UI struggles to gather employment statistics on graduating students

By Vivian La, Assistant News Editor

The University gathers career data about graduating students every year, including data related to employment, continuing education and volunteer work. The initiative is called Illini Success and they’ve conducted annual reports since 2014.

For 2021 University graduates, 52% secured their first choice of employment, and 42% secured their first choice for continuing education.

In total, 94% of the class of 2021 secured their first destination — an increase from the previous year, which saw 91% of graduates securing a first destination. 

Additionally, each report includes the “knowledge rate of where graduates landed,” which was 57% for the academic year 2019 to 2020 and 2021 to 2022 — the years impacted by the pandemic.

The knowledge rate for the 2018 to 2019 school year was 75%, a large difference from pandemic years.

The College of Liberal Arts & Sciences is the largest college at the University, with 3,434 graduates last year. Of the 43% of LAS graduates that responded — one of the lowest rates across all colleges — 93% of them had secured a first destination.

The second largest college, the Grainger College of Engineering, had a response rate of 64%. For these graduates, 94% of them secured a first destination.

98% of respondents from the third-largest college, the Gies College of Business, secured a first destination. The college had the highest response rate at 85%.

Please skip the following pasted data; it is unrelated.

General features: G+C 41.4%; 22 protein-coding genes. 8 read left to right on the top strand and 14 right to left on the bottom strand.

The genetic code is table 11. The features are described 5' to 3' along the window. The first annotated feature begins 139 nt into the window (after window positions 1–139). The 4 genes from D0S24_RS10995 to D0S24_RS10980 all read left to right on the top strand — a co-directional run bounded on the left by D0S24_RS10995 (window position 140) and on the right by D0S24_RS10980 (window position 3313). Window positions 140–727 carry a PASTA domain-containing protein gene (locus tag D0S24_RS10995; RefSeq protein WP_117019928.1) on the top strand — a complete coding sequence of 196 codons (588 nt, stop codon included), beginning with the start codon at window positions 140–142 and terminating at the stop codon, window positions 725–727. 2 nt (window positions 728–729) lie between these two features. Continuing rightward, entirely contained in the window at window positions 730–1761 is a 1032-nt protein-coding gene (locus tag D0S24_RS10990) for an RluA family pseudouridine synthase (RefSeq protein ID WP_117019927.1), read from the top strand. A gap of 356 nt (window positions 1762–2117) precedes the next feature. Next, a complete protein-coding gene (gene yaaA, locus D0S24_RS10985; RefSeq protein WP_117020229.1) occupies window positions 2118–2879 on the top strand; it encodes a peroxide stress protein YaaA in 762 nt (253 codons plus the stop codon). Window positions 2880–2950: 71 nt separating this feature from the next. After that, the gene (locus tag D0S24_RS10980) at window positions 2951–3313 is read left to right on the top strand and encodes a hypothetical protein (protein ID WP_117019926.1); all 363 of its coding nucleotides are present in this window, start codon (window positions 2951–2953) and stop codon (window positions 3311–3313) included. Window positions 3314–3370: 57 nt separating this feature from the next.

According to Jennifer Neef, director of the Career Center who oversees Illini Success, the Illini Success team usually fielded the survey when graduating students picked up their caps and gowns in-person in previous years.

However, because the University switched to mailing students their graduation regalia due to the pandemic, the team had to adjust to being unable to reach graduating students in-person.

“We know that interaction either in-person, or an interaction from someone that the graduates know, has a positive impact on survey response rate,” Neef said. “And so this year, as we were going into the collection period, we really doubled down on partnering with the colleges and academic advisors in helping them by providing them with materials with messages to send to their students.”

As a result, Neef noted that this lack of in-person interaction with graduating students “has resulted in a decreased knowledge rate from our graduates.”

“We don’t know what we don’t know,” Neef said. “So we caution people from making assumptions about data that is unknown.”

Despite this, Neef said the overall outlook continues to be positive — graduates are landing in competitive industries or continuing their education.

“The story continues to be positive,” Neef said. “Our graduates are successfully landing in graduate school, professional school and employment.”

While Neef said she “wouldn’t necessarily call that a surprise,” she did find it reassuring, especially given challenges faced by students who graduated during the pandemic.

“It’s another reassurance of the talent we have at (the University), even through the most challenging circumstances,” Neef said.

 

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